St. Margaret Hall
This center fosters residents' physical, mental, spiritual, and emotional well-being rooted in the Catholic faith. Services include assisted living, skilled nursing, hospice care, post-acute care, and short-term rehabilitation.
Kansas City, Missouri
St. Anthony's Senior Living
This gated, resort-style faith-based senior living community is open to those who are 62 years old “and better.” Sponsored by the Diocese of Kansas City-St. Joseph, it offers a dedicated chapel, priests-in-residence, Daily Mass, optional nondenominational services, and memory care support.
Los Angeles, California
St. John of God Retirement and Care Center
Founded by the Hospitaller Brothers of St. John of God, this center has serviced Southern California for over 70 years. Their skilled nursing facility and rehabilitation offers 24-hour personalized care and therapy for short- or long-term stays.
St. Anne's Residence
St. Anne's assisted living residence shares the building with its nursing center and supports residents with their daily living activities, weekly housekeeping services, fine dining, and recreational activities and Daily Mass.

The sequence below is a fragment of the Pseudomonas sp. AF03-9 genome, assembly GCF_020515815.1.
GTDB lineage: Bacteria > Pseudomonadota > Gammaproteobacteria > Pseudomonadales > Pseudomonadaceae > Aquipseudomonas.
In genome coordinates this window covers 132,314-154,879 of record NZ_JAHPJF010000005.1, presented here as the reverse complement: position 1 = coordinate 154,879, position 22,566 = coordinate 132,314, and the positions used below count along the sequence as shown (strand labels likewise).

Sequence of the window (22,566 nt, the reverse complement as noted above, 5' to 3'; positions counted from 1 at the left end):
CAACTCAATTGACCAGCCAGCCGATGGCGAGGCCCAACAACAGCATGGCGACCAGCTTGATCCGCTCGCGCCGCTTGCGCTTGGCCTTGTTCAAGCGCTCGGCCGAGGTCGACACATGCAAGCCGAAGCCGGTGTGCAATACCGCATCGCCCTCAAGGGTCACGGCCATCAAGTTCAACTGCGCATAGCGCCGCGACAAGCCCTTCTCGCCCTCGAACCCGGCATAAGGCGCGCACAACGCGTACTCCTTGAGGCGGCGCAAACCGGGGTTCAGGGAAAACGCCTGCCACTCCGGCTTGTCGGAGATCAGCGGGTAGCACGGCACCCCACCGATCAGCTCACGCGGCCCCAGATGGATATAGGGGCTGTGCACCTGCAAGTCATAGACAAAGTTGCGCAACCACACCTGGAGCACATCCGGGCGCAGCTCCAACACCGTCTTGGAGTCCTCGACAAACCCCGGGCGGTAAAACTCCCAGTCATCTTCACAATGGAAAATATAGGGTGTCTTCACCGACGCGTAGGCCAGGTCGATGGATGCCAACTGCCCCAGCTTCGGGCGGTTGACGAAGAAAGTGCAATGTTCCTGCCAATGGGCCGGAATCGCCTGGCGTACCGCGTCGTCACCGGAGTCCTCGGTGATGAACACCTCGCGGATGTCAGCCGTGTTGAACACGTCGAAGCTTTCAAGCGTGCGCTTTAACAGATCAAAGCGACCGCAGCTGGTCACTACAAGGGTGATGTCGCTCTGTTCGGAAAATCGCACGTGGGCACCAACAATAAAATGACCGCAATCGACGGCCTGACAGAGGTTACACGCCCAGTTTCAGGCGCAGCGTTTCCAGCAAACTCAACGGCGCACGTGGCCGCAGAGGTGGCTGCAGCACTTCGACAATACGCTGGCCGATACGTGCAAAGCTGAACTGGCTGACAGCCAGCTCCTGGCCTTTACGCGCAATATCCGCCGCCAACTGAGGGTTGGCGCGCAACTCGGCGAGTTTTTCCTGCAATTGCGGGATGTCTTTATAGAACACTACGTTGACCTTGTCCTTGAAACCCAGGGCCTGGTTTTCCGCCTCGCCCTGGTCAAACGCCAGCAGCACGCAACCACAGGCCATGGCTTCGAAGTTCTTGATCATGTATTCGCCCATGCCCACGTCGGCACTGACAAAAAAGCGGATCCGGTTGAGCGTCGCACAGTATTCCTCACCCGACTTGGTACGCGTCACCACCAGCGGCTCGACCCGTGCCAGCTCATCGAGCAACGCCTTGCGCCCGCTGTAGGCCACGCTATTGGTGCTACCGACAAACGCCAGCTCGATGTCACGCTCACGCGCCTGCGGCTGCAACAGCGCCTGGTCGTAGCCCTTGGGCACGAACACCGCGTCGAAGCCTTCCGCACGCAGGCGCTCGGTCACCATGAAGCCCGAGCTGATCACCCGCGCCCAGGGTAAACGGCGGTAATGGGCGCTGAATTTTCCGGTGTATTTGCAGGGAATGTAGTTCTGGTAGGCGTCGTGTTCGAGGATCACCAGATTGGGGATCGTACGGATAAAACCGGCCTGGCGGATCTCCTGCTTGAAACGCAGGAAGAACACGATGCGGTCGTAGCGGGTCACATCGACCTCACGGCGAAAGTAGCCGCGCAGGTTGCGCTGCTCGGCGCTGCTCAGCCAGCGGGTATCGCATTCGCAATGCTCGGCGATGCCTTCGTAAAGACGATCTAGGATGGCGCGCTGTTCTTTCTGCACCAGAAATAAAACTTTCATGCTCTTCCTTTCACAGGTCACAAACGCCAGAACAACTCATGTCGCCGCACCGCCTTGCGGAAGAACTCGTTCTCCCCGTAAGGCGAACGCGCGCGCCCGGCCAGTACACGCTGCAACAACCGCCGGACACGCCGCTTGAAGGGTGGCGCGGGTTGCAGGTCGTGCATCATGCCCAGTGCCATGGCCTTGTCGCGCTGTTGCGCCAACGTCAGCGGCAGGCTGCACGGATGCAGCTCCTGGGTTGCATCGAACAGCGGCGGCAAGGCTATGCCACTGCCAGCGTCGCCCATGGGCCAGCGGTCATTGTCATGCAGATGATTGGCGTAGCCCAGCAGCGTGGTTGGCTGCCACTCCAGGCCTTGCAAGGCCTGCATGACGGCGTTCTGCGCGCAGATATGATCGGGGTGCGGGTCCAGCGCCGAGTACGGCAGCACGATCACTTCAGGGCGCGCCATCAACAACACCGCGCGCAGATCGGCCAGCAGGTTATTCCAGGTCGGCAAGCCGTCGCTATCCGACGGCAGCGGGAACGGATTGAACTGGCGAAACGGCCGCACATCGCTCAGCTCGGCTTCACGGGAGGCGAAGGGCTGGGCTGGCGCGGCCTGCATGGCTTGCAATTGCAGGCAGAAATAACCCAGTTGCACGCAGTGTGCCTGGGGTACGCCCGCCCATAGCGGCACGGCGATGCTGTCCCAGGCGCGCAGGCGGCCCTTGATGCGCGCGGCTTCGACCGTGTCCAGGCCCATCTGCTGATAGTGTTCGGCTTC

The Community at Holy Family Manor
Originally founded in Rome in 1875 by the Blessed Mary of Jesus the Good Shepherd (also known as Frances Siedliska), this 502(c) (3) continues to follow the mission of the Sisters of the Holy Family of Nazareth. They provide a family-focused service approach, offering both senior care as well as child care.
Rochester, New York
St. Ann's Home
With over 1,200 employees, St. Ann's is considered the largest private employer in Rochester. They've provided a continuum of care for seniors since its service ministry began over 145 years ago by the Sisters of St. Joseph. Their service offerings range from independent living to 24-hour skilled nursing.
Mercy McMahon Terrace Senior Living
Located in California's state capital, this faith-based residential community offers independent and assisted living, memory care, group exercises, and other social activities, such as picnics in the park. Of course, the heart of their service is spiritual support, which includes a staff chaplain and weekly Mass.
San Antonio, Texas
The Village at Incarnate Word
For more than a century in San Antonio, the Sisters of Charity of the Incarnate Word's Motherhouse Convent had lived only among themselves. That all changed in 1988 after their convent and surrounding grounds were restructured, and they opened their “home” to both religious and lay people. The Village now comprises a retirement community, independent and assisted living, a bistro, and a wellness center and offers residents four chapels of prayer.